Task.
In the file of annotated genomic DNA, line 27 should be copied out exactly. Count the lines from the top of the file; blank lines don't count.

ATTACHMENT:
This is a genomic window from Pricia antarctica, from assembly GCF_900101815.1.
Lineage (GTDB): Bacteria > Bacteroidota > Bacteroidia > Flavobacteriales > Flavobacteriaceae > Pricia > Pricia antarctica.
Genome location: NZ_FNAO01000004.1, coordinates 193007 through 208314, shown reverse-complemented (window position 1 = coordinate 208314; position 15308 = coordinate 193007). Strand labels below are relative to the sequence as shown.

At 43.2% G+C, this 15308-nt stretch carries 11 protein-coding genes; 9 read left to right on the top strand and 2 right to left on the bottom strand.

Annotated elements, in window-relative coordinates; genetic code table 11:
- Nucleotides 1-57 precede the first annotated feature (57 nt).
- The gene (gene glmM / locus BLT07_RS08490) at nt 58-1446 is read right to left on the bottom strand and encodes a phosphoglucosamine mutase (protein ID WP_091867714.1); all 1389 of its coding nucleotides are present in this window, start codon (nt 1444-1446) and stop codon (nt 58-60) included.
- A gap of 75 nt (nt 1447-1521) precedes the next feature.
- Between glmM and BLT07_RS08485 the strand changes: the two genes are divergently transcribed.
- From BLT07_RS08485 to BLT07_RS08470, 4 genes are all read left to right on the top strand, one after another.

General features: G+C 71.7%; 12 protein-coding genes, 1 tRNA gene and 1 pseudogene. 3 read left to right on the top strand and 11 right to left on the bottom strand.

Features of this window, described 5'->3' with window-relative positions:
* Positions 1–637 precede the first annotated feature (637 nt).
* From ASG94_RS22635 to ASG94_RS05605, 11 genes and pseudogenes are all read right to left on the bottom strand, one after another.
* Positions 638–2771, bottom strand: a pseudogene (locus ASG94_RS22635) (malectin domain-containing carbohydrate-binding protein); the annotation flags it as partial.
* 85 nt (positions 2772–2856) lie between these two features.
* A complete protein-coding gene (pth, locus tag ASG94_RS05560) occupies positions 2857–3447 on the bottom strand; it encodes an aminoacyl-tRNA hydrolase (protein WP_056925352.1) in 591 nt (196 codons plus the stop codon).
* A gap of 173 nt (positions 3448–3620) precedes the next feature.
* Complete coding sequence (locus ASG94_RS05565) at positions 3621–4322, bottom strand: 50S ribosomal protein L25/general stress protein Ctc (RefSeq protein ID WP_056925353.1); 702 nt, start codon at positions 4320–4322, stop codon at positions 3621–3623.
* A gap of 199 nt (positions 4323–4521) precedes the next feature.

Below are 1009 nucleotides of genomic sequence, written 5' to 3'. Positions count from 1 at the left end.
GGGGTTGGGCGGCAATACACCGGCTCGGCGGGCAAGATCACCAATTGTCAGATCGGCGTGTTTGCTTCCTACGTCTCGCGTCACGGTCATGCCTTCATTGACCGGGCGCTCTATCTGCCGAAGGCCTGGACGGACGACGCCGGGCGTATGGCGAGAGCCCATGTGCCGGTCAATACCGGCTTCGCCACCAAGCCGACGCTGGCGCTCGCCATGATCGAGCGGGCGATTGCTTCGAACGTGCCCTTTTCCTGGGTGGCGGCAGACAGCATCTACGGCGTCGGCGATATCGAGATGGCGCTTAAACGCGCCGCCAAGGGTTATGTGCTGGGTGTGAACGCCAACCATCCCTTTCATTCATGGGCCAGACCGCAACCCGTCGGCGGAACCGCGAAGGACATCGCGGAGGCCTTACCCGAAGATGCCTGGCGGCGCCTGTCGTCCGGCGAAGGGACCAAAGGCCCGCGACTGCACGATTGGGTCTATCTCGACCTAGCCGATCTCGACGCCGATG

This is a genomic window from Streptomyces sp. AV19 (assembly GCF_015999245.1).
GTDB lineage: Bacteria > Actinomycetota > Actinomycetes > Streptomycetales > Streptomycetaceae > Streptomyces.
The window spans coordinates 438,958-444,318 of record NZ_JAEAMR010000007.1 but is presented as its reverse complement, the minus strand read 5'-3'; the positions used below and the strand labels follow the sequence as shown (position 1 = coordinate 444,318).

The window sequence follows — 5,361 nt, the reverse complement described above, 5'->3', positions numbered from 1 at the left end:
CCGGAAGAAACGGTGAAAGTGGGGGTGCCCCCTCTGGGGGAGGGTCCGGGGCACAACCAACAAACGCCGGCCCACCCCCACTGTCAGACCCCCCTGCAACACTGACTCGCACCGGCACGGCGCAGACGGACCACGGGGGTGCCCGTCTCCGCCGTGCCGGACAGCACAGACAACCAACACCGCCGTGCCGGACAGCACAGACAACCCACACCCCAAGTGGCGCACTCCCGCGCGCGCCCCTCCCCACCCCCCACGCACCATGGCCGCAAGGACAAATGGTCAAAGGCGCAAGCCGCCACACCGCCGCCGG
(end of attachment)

CCGGAAGAAACGGTGAAAGTGGGGGTGCCCCCTCTGGGGGAGGGTCCGGGGCACAACCAACAAACGCCGGCCCACCCCCACTGTCAGACCCCCCTGCAACACTGACTCGCACCGGCACGGCGCAGACGGACCACGGGGGTGCCCGTCTCCGCCGTGCCGGACAGCACAGACAACCAACACCGCCGTGCCGGACAGCACAGACAACCCACACCCCAAGTGGCGCACTCCCGCGCGCGCCCCTCCCCACCCCCCACGCACCATGGCCGCAAGGACAAATGGTCAAAGGCGCAAGCCGCCACACCGCCGCCGG